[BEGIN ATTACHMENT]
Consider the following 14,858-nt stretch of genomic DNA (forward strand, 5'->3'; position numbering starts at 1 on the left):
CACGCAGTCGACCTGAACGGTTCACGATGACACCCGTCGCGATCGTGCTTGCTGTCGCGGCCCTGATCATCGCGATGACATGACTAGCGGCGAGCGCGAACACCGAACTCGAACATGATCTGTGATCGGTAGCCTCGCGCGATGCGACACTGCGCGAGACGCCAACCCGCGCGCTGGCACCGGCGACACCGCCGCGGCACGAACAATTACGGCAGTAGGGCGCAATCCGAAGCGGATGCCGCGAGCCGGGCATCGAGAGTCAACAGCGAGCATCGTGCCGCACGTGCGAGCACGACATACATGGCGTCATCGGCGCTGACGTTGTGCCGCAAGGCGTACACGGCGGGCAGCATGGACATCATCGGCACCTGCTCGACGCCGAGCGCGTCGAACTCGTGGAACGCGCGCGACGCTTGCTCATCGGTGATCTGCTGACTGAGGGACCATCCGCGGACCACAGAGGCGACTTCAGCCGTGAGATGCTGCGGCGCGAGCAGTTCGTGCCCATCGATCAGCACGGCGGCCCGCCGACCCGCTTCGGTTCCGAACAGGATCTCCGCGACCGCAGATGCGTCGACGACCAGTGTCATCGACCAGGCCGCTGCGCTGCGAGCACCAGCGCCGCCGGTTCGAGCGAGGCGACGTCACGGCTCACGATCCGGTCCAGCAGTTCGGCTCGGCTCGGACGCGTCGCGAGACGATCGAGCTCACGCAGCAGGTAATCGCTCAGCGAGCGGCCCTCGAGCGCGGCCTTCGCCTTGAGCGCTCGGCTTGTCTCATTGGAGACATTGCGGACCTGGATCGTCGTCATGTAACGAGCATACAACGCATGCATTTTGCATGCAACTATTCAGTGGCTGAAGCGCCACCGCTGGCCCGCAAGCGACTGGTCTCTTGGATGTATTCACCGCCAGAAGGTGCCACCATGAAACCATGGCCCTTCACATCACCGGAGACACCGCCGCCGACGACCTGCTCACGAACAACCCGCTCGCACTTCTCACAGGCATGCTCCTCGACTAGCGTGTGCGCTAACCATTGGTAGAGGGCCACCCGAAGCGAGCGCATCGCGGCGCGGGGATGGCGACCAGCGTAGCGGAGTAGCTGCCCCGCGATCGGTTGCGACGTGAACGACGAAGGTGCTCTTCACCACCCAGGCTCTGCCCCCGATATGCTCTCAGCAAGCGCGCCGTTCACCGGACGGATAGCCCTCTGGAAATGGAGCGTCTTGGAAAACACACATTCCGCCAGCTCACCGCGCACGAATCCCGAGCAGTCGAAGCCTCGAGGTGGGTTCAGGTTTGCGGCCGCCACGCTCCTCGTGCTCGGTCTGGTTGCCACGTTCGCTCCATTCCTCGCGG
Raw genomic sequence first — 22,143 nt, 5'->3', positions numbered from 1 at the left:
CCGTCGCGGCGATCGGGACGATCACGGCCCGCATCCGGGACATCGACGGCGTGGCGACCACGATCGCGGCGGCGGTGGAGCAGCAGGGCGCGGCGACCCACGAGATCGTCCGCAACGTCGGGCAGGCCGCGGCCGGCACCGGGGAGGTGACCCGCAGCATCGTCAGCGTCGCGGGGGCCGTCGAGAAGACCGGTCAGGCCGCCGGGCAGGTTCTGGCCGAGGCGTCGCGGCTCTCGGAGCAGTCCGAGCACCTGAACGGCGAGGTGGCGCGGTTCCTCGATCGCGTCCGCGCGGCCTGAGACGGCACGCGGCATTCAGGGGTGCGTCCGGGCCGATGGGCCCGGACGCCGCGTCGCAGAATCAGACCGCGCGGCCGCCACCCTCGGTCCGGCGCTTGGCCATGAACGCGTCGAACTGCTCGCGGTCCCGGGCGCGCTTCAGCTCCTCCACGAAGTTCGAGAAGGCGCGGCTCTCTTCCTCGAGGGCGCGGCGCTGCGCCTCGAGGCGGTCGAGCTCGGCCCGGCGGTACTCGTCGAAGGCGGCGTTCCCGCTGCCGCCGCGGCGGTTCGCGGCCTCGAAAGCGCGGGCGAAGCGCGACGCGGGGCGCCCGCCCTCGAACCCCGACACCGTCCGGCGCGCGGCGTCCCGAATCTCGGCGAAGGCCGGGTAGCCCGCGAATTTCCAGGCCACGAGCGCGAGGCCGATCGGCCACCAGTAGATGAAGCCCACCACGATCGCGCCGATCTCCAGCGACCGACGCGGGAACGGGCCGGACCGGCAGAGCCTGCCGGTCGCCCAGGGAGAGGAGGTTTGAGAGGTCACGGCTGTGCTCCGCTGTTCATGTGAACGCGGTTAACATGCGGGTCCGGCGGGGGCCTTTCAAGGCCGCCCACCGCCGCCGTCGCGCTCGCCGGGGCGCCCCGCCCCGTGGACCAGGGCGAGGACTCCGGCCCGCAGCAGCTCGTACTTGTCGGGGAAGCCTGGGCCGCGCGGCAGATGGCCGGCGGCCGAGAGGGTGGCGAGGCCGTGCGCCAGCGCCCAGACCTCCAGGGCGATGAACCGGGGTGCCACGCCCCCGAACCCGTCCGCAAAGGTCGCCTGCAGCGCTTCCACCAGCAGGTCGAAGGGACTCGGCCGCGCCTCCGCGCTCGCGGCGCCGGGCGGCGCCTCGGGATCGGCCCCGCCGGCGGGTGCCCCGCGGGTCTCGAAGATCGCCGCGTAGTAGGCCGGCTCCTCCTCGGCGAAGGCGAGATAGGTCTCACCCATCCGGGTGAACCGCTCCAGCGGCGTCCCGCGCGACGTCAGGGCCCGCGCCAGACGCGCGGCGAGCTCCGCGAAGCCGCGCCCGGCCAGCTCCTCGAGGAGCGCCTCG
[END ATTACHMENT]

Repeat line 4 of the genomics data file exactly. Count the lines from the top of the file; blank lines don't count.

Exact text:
CCGTCGCGGCGATCGGGACGATCACGGCCCGCATCCGGGACATCGACGGCGTGGCGACCACGATCGCGGCGGCGGTGGAGCAGCAGGGCGCGGCGACCCACGAGATCGTCCGCAACGTCGGGCAGGCCGCGGCCGGCACCGGGGAGGTGACCCGCAGCATCGTCAGCGTCGCGGGGGCCGTCGAGAAGACCGGTCAGGCCGCCGGGCAGGTTCTGGCCGAGGCGTCGCGGCTCTCGGAGCAGTCCGAGCACCTGAACGGCGAGGTGGCGCGGTTCCTCGATCGCGTCCGCGCGGCCTGAGACGGCACGCGGCATTCAGGGGTGCGTCCGGGCCGATGGGCCCGGACGCCGCGTCGCAGAATCAGACCGCGCGGCCGCCACCCTCGGTCCGGCGCTTGGCCATGAACGCGTCGAACTGCTCGCGGTCCCGGGCGCGCTTCAGCTCCTCCACGAAGTTCGAGAAGGCGCGGCTCTCTTCCTCGAGGGCGCGGCGCTGCGCCTCGAGGCGGTCGAGCTCGGCCCGGCGGTACTCGTCGAAGGCGGCGTTCCCGCTGCCGCCGCGGCGGTTCGCGGCCTCGAAAGCGCGGGCGAAGCGCGACGCGGGGCGCCCGCCCTCGAACCCCGACACCGTCCGGCGCGCGGCGTCCCGAATCTCGGCGAAGGCCGGGTAGCCCGCGAATTTCCAGGCCACGAGCGCGAGGCCGATCGGCCACCAGTAGATGAAGCCCACCACGATCGCGCCGATCTCCAGCGACCGACGCGGGAACGGGCCGGACCGGCAGAGCCTGCCGGTCGCCCAGGGAGAGGAGGTTTGAGAGGTCACGGCTGTGCTCCGCTGTTCATGTGAACGCGGTTAACATGCGGGTCCGGCGGGGGCCTTTCAAGGCCGCCCACCGCCGCCGTCGCGCTCGCCGGGGCGCCCCGCCCCGTGGACCAGGGCGAGGACTCCGGCCCGCAGCAGCTCGTACTTGTCGGGGAAGCCTGGGCCGCGCGGCAGATGGCCGGCGGCCGAGAGGGTGGCGAGGCCGTGCGCCAGCGCCCAGACCTCCAGGGCGATGAACCGGGGTGCCACGCCCCCGAACCCGTCCGCAAAGGTCGCCTGCAGCGCTTCCACCAGCAGGTCGAAGGGACTCGGCCGCGCCTCCGCGCTCGCGGCGCCGGGCGGCGCCTCGGGATCGGCCCCGCCGGCGGGTGCCCCGCGGGTCTCGAAGATCGCCGCGTAGTAGGCCGGCTCCTCCTCGGCGAAGGCGAGATAGGTCTCACCCATCCGGGTGAACCGCTCCAGCGGCGTCCCGCGCGACGTCAGGGCCCGCGCCAGACGCGCGGCGAGCTCCGCGAAGCCGCGCCCGGCCAGCTCCTCGAGGAGCGCCTCG